His family, as we have seen, did not live a life of ancestral poverty as many farmers did, but nor could they be said to be “well-to-do” upper class. The dignity of poor people is a great virtue, unknown to most, but which calls for sacrifices and requires the cooperation of the entire family. Norberto, too, had to choose how to cooperate. When he was little more than twelve years old, we find him in Rome, in Trastevere, at the home of his uncle, a tailor. His choice of a manual creative trade was not made by chance. Rome had a great influence on the young Norberto and here too, he united close observation of that extremely rich gallery of characters in Trastevere in that dramatic period around 1940, together with the obvious tourist-cultural attractions. He found it very hard to fit into this difficult world, accustomed as he was to the methodic peace of a healthy family life, fust to keep certain delinquents at bay in Trastevere was a hard job in itself. Many of the dramatic episodes he lived through seem to come out of a story book, but he survived them, thanks to inner resources he did not even know he possessed. If getting adjusted to Rome, and to Trastevere above all, did not become a traumatic experience, he owed it to his precocious maturity and common sense in his evaluation of each episode.However, historic events changed rapidly and in 1942 he was forced to return to his home-town of Spel¬lo. This period at home was a new experience. He continually compared his Roman experience with his own land, his people, the different ways of living and of facing problems. His enlarged cultural background enabled him to look at the frescoes in Assisi and the Baglioni Chapel in Spello with renewed interest. We are now in 1946. The return to normality is always hard, but it has to be faced. Norberto was sent to Bergamo to follow his uncle, still as a tailor, and it was in the splendid upper part of Bergamo, so rich in architecture and with such different atmospheres, that his emotions were intensely and continually aroused. The years in Rome and Bergamo turned him into an excellent tailor, even at such a young age. Everyone was surprised, except he himself. He already realised that his hands possessed an extraordinary talent and that he could take on and resolve any task whatsoever. All this caused Norberto, if not exactly anguish, at least strong emotion. He was unable to establish the precise limits of a relationship which had to exist between this ease of being able to do things and the constant power which pushed him to understand, observe, evaluate and compare the inner depths of men and objects. In 1950 his desire to open his own shop and to return home to Spello actually materialised. But whereas the outer aspects of daily life gradually fell into place, his inner problems, now that he had more time to reflect, returned to the surface with ever-increasing intensity, accompanied by his usual anxieties and doubts. Confusion risked becoming anguish and so, in 1951, Norberto decided that, as he obviously had something to say, he would paint a picture. His work was greatly admired by the small group of followers who visited his workshop daily. But Norberto was profoundly disappointed. That painting, and the few others that followed it, did not unravel his confused thoughts. But he realized that he had identified a negative experience and this convinced him that a new inner process was gradually unfolding and would lead him to a clearer vision of his inner self. He was calm but not immobile, however, because he continued to fill time saved from his work. He continued to paint a few pictures and he travelled a great deal to fill his cultural gap with an important heritage of direct perso¬nal experiences and interpretations which proved more worthwhile than any accademic description. This interval of time ended in a significant decision: the opening of a shop in a central point in Spello, destination of tourists and onlookers. In this shop, or rather just outside the shop, he successfully turned to a new activity: sculpture. He sculpted pieces of stone, large beechwood tables, but above all trunks of old olive trees which he embellished with black nails like those the craftsmen use to decorate rustic doors. Perhaps this was Norberto’s first step in the field of art, certainly his first step towards “fame”. His sculptures, although there are only a few of them, thanks to the enormous amount of work involved in making them, have gone to enrich private art collections throughout ltaly. It seems absurd but his name now became an added tourist attraction to Spello. People came to see him working, to see this new sculptor. Well known people from the world of culture and art also came to see him. During those years he met Giovannino Guareschi and Ghigo De Chiara who have always spoken of him with esteem, admiration and encouragement. Apart from his artistic and financial success, Norberto derived immense satisfaction from this work. And this made him reflect even further to find the reason within himself. He soon identified this reason in the very nature of the materials he used: stone, olive wood, black nails, all created that ancestral bond with the day-to-day habits of his homeland. Was this land the common element between his inner joy and his sculptures? If so, why? And therefore his surrounding environment returned foremost to his thoughts. He no longer viewed it with the nostalgia of someone who was born there. It is a more detached relationship generated by a profound, meticulous analysis. He wandered seemingly regardless through the streets of the town, nevertheless paying careful attention and observing everything. The idle at the inn, the craftsmen at work, the housewives gossiping, and a procession of monks absorbed in meditation as they silently slip round the corner of the alley. He climbed the country lanes and stopped half-way among the olive trees to con¬template the plain below, the town and the hills all around. His gaze devoured everything, and he avoided reason in order not to spoil all the emotions which had to remain immune from any conditioning. Images followed one another quickly and rapidly disappeared but not before they had left a profound impression on his soul. Saint Francis’ cassock. The wheat fields. Scenes from Giotto. Olive pickers. Saint Francis’ cassock. The pink stone of the towers. The geometry of the roofs. The silver olive trees. Saint Francis’ cassock.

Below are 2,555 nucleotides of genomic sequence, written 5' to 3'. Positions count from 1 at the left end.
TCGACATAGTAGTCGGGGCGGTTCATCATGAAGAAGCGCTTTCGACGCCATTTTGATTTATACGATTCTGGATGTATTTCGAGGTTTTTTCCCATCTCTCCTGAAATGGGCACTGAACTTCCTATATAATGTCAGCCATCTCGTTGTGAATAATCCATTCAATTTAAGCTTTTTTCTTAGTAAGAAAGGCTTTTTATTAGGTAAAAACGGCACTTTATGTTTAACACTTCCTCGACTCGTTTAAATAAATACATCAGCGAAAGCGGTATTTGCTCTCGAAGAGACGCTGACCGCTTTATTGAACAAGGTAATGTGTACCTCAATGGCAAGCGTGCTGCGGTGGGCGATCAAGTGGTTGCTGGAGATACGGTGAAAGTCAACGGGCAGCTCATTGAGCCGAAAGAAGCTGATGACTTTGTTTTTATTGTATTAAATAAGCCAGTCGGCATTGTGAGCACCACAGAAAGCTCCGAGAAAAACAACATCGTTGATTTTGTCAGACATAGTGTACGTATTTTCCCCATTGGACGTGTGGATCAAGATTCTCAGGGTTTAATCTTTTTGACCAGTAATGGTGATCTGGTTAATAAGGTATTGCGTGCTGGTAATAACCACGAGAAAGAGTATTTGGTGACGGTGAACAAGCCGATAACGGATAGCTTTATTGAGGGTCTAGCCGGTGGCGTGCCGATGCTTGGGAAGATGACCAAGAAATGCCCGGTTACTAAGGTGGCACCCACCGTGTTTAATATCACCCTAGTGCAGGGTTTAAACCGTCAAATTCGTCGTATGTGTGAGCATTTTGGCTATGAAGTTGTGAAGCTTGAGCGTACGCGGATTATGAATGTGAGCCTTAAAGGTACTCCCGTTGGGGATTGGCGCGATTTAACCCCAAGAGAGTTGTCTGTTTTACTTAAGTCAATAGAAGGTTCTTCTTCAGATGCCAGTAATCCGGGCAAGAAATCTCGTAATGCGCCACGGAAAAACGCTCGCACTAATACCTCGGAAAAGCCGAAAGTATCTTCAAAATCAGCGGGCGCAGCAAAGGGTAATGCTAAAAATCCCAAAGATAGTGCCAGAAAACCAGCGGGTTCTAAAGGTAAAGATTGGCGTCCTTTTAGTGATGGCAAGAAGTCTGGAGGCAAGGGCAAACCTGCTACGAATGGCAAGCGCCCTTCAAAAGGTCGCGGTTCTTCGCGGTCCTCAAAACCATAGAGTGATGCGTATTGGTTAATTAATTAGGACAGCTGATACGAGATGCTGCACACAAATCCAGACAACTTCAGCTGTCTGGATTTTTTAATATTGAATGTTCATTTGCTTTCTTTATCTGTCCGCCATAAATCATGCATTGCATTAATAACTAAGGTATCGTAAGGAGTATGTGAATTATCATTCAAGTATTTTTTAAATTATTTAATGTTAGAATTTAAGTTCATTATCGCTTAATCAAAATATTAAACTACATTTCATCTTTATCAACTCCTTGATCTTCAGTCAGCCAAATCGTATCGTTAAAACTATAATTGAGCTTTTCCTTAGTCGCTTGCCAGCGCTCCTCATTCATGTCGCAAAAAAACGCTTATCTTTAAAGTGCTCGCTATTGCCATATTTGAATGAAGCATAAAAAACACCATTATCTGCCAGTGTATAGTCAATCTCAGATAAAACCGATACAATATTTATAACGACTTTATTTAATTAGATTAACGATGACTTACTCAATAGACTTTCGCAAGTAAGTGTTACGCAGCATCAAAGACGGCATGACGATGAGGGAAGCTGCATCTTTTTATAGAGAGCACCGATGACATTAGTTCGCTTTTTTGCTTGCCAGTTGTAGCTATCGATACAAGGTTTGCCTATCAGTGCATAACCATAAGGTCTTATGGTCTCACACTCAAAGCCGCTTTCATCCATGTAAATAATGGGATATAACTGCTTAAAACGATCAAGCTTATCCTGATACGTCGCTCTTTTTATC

The ltaly. It seems absurd but his name now became an added tourist attraction to Spello. People came to see him working, to see this new sculptor. Well known people from the world of culture and art also came to see him. During those years he met Giovannino Guareschi and Ghigo De Chiara who have always spoken of him with esteem, admiration and encouragement. Apart from his artistic and financial success, Norberto derived immense satisfaction from this work. And this made him reflect even further to find the reason within himself. He soon identified this reason in the very nature of the materials he used: stone, olive wood, black nails, all created that ancestral bond with the day-to-day habits of his homeland. Was this land the common element between his inner joy and his sculptures? If so, why? And therefore his surrounding environment returned foremost to his thoughts. He no longer viewed it with the nostalgia of someone who was born there. It is a more detached relationship generated by a profound, meticulous analysis. He wandered seemingly regardless through the streets of the town, nevertheless paying careful attention and observing everything. The idle at the inn, the craftsmen at work, the housewives gossiping, and a procession of monks absorbed in meditation as they silently slip round the corner of the alley. He climbed the country lanes and stopped half-way among the olive trees to con¬template the plain below, the town and the hills all around. His gaze devoured everything, and he avoided reason in order not to spoil all the emotions which had to remain immune from any conditioning. Images followed one another quickly and rapidly disappeared but not before they had left a profound impression on his soul. Saint Francis’ cassock. The wheat fields. Scenes from Giotto. Olive pickers. Saint Francis’ cassock. The pink stone of the towers. The geometry of the roofs. The silver olive trees. Saint Francis’ cassock. The for the aesthetic enabled him to criticize his own paintings. There was something out of place. There were still problems from other points of view. The language his landscapes and figures used was not sufficient to evoke certain feelings effectively. The laborious heart-felt inner analysis which had followed him through all these years, now became methodic research, although still energetic and heart-felt in the same way as before. He worked continually, obsessively, changing colours, supports and materials. His constant attention and heightened sensibility helped him capture the most minute clue: the palet¬te he had worked with a few days before, mixing colours with certain oily substances. It had all dried to the palette and now vaguely resembled a stone with deep shades of colour, fust a glance and it went straight to his heart. It was the right material to express exactly what he wanted. In 1969 he presented his new paintings at the “Vitruvio” Gallery in Milan. Such was his success that the Gallery itself ordered his future works so as to be able to repeat such a success in 1970. Cesare Zavattini, who had followed his career for many years, insisted that he exhibit at the review of naif paintings which the town of Suzzura had successfully organized over previous years. Norberto, however, refused. He knew that the immediacy of his paintings was the fruit of a great deal of research into aesthetics as well as subject matter and he did not wish to confuse it with phenomena that were interesting merely because they happened to be fashionable. Zavattini, however, insisted. Norberto’s reasons were valid but the show in Suzzara was very fashionable with many visitors and could therefore greatly shorten the amount of time needed to make him well-known.